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Hotels forecast further growth

AN industry survey shows that most hotels in China expect business to grow this year despite some challenges such as rising costs and increased competition. They also anticipate MICE business to be a bigger factor in fattening bottom lines, writes Fei Lai.

One internationally branded hotel is expected to open in China every four days. It's hard to believe, but it is true.

China has one of the world's fastest growing economies and is an increasingly competitive hotel market, according to the newly released report "China Hotel Market Outlook 2011," produced by Jones Lang LaSalle Hotels and the China Tourism Hotel Association.

China's hotel industry is entering a new era as industry stakeholders and potential investors have started to evaluate the future of China's hospitality market.

During the first quarter of 2011, surveys were sent out to hotel association members. Among them, 255 responses from hotels representing a total of 73,259 guest rooms were received.

Amongst the hotels polled in the survey, 32.8 percent were in northern China, 27.8 in eastern China, 19.3 percent in western China, and the balance in the southern and central parts of the country.

Of the respondents, 45.1 percent had a five-star rating, 34.3 percent four-star, 6.5 percent three-star, and the remaining 14.1 percent were two–star, budget or non-rated hotels.

The survey collected hotel performance data for 2009 and 2010, as well as their forecasts for the full year 2011.

Reviewing the results of the survey, there was a visible improvement across the country between 2009 and 2011.

Hotel occupancy in the survey sample saw an increase from 55.4 percent in 2009 to 60.6 percent in 2010.

Helped by the macro-economic recovery and growth in demand, hotel room rates showed signs of an upswing with the average daily rate (ADR) in the sample increasing 3.8 percent in 2010 from a year earlier.

Reflecting the combined impact of occupancy and ADR growth, revenue per available room (RevPAR) increased 13.6 percent from 2009 to 2010.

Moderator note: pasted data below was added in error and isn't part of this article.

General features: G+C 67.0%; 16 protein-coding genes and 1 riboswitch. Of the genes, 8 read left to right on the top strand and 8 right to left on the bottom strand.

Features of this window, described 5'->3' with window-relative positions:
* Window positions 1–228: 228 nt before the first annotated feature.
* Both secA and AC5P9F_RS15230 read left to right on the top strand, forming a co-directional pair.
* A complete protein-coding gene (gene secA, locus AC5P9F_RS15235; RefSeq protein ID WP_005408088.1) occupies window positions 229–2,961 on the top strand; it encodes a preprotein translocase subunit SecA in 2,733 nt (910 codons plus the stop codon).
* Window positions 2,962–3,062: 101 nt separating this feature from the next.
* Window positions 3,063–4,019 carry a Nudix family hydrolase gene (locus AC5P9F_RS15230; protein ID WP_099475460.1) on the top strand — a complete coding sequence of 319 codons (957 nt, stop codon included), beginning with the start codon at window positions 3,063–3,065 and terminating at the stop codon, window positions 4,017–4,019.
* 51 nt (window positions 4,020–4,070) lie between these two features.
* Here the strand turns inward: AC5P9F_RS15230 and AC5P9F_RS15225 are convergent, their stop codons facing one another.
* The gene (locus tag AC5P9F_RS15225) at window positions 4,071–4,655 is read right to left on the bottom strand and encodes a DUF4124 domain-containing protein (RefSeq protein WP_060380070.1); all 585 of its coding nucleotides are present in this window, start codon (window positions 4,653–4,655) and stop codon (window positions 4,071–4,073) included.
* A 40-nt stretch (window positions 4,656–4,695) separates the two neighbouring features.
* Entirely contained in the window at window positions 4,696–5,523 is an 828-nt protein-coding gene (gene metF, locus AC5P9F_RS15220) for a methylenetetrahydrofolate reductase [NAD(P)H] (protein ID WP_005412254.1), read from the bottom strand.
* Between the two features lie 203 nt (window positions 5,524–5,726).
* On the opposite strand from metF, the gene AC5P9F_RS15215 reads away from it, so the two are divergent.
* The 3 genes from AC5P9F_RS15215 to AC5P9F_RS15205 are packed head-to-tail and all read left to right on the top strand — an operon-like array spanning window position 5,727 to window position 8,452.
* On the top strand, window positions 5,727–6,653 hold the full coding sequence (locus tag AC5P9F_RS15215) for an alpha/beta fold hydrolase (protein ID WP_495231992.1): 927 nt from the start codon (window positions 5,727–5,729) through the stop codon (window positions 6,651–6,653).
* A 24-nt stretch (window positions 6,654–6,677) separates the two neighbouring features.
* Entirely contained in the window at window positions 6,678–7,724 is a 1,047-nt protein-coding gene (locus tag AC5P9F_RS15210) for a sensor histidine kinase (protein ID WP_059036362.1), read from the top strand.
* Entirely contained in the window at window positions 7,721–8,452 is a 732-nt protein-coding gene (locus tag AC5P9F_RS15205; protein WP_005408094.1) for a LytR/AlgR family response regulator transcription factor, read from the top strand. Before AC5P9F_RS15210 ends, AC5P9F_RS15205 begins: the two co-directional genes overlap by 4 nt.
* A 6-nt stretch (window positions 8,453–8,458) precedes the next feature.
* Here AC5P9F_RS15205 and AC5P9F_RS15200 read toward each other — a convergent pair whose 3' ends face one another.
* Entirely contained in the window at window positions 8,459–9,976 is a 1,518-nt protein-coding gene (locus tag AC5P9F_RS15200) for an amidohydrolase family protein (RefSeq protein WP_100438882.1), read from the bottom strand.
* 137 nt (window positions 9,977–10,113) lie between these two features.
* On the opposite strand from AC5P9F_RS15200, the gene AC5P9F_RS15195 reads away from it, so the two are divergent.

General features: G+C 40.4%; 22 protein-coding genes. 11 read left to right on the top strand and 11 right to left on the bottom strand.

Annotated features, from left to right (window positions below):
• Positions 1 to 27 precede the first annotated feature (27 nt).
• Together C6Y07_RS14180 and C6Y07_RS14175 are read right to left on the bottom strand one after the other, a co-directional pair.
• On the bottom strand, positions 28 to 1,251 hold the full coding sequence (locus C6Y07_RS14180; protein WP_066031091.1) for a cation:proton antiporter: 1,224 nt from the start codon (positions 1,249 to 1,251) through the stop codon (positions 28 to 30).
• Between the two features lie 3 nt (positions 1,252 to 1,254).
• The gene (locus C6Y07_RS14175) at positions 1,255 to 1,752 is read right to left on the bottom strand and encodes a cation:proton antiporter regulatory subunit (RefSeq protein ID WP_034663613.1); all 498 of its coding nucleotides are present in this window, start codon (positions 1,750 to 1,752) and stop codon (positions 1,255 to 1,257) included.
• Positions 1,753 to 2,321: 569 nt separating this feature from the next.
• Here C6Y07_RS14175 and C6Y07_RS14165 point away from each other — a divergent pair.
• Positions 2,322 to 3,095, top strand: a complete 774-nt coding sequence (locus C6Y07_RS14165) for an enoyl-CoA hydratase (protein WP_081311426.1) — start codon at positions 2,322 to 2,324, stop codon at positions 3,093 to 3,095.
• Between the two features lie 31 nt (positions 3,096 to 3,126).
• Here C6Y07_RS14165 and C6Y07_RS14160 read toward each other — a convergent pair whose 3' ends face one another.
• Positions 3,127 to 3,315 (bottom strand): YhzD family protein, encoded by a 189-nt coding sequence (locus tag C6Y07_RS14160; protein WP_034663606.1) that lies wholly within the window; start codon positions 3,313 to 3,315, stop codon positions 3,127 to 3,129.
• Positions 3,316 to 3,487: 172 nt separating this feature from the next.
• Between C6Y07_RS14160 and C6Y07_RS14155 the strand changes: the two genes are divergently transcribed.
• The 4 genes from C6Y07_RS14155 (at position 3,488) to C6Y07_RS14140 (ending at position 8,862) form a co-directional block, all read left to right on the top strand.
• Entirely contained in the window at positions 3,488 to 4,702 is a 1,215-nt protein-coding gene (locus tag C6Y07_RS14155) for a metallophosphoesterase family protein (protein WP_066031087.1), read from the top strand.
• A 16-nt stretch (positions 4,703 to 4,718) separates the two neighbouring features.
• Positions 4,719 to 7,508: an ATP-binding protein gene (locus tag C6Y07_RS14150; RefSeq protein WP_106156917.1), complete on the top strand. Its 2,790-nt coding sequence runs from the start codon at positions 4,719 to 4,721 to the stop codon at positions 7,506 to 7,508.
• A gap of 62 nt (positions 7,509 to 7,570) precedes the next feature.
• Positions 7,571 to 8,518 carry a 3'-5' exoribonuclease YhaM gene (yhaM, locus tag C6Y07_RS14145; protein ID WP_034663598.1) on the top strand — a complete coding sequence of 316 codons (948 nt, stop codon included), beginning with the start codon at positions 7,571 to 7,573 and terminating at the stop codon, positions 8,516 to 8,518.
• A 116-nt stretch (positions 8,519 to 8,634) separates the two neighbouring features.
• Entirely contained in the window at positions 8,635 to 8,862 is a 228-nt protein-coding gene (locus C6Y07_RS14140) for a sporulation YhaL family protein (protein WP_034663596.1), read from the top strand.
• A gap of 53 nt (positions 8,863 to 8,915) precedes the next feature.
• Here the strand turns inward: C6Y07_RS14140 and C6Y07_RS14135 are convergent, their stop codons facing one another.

Surveyed hoteliers expect performance to further improve this year, with occupancy estimated to reach 68.1 percent, and ADR and RevPAR to further increase 0.4 percent and 12.2 percent, respectively.

Outlook for 2011

Surveyed hotels were asked to elaborate on their outlook for occupancy, room rates, operating costs and competitive pressure.

More than 60 percent of the respondents anticipate occupancy and ADR to increase in 2011 although some respondents said they expect a decline in ADR in 2011. The difference in findings may suggest that while hotels are generally optimistic about revenue growth, the majority of the respondents (74 percent) are also anticipating an increase in operating costs. Among those, many are expecting costs to increase more than 5 percent, which may also explain why hotels feel the need to increase room rates and other prices in order to offset increasing cost pressures.

An overwhelming 86 percent of the respondents expect competitive pressure to increase in 2011. Among those, 48 percent attribute such increases to new hotels entering the market and 38 percent due to the declining condition of facilities.

The survey respondents also ranked the importance of each demand segment's growth propensity. The results, in order of importance were: corporate FIT (frequent individual travellers), MICE, leisure FIT, leisure group and long-stay.

In the survey, the hoteliers were asked to rank future challenges. The top six were: increases in energy costs, rising inflation, increase in operating costs, pressure on occupancy due to new hotel supply, rising labor costs and high staff turnover.

Lily Ng, executive vice president of Jones Lang LaSalle Hotels, says that the inclusion of the tourism sector as a pillar industry in the 12th Five-Year Plan (2011-2015) is a major milestone for the country's hotel industry.